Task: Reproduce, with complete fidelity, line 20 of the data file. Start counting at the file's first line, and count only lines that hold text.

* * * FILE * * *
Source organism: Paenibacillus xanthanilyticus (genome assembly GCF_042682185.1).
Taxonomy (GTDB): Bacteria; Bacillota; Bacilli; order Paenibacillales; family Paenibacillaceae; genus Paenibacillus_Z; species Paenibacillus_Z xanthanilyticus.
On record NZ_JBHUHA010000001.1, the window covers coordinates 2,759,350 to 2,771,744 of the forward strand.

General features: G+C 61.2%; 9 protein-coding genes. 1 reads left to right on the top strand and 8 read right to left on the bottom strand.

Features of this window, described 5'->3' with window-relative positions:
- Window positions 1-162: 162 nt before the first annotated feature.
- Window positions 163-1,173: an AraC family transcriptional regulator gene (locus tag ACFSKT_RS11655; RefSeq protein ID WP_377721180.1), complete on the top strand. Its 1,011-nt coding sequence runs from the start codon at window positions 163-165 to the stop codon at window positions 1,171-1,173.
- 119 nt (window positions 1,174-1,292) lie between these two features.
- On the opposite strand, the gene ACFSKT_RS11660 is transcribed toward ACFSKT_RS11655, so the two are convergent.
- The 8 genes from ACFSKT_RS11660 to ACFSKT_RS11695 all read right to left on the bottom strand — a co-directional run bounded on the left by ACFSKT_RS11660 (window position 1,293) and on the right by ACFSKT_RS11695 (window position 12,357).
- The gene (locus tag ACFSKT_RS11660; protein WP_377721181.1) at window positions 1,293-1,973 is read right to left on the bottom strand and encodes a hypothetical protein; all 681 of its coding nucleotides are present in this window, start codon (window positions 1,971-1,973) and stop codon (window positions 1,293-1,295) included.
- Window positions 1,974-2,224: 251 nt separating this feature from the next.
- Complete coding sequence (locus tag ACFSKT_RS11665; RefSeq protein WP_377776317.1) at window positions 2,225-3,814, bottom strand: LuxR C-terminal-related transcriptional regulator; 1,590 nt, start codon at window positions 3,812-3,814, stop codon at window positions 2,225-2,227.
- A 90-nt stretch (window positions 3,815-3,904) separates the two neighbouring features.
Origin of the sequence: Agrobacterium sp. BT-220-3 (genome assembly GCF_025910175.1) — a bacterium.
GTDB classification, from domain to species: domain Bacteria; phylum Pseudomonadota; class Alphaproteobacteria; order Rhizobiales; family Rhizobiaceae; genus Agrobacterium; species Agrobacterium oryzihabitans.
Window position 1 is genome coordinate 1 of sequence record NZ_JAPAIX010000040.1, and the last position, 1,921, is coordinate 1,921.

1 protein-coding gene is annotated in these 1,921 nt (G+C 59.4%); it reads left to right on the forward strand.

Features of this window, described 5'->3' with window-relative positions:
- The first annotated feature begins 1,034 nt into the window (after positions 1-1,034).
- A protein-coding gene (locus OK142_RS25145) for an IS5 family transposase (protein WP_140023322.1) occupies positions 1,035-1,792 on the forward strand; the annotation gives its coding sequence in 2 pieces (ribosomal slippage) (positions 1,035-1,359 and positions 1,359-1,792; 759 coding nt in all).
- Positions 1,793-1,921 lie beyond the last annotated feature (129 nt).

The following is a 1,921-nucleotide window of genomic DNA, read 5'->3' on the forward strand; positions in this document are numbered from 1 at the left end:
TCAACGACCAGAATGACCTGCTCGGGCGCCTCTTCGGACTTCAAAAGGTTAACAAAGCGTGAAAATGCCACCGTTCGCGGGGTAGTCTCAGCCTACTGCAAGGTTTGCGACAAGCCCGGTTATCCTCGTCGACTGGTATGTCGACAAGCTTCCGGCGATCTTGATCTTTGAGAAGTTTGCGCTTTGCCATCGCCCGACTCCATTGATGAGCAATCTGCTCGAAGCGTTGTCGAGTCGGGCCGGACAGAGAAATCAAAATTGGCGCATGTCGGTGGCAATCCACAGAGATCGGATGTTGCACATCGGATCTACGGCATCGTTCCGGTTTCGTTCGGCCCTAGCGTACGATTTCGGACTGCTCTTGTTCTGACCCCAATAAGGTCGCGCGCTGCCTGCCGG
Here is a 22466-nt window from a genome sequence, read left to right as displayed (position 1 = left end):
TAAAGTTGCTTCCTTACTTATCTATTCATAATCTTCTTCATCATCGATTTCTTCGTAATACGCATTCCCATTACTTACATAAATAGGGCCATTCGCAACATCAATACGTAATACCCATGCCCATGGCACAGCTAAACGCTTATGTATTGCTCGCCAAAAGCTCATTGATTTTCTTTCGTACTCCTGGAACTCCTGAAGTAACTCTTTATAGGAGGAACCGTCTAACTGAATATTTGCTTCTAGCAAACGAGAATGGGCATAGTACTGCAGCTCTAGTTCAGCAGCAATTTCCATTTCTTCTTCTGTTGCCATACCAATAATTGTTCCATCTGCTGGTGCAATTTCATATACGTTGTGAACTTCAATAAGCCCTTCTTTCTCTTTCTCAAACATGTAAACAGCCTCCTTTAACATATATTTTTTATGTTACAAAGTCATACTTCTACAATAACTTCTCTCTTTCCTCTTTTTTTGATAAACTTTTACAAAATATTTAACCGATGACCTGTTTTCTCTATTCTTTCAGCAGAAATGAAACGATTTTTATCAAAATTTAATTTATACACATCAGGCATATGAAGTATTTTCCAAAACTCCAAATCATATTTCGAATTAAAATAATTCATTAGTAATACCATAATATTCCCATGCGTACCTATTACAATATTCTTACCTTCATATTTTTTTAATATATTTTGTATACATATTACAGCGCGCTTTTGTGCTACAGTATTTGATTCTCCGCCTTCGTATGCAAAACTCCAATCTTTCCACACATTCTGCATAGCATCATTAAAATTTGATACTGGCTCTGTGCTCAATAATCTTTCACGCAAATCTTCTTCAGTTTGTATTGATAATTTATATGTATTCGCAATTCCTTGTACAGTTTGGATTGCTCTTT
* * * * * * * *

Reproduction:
- The first annotated feature begins 1,034 nt into the window (after positions 1-1,034).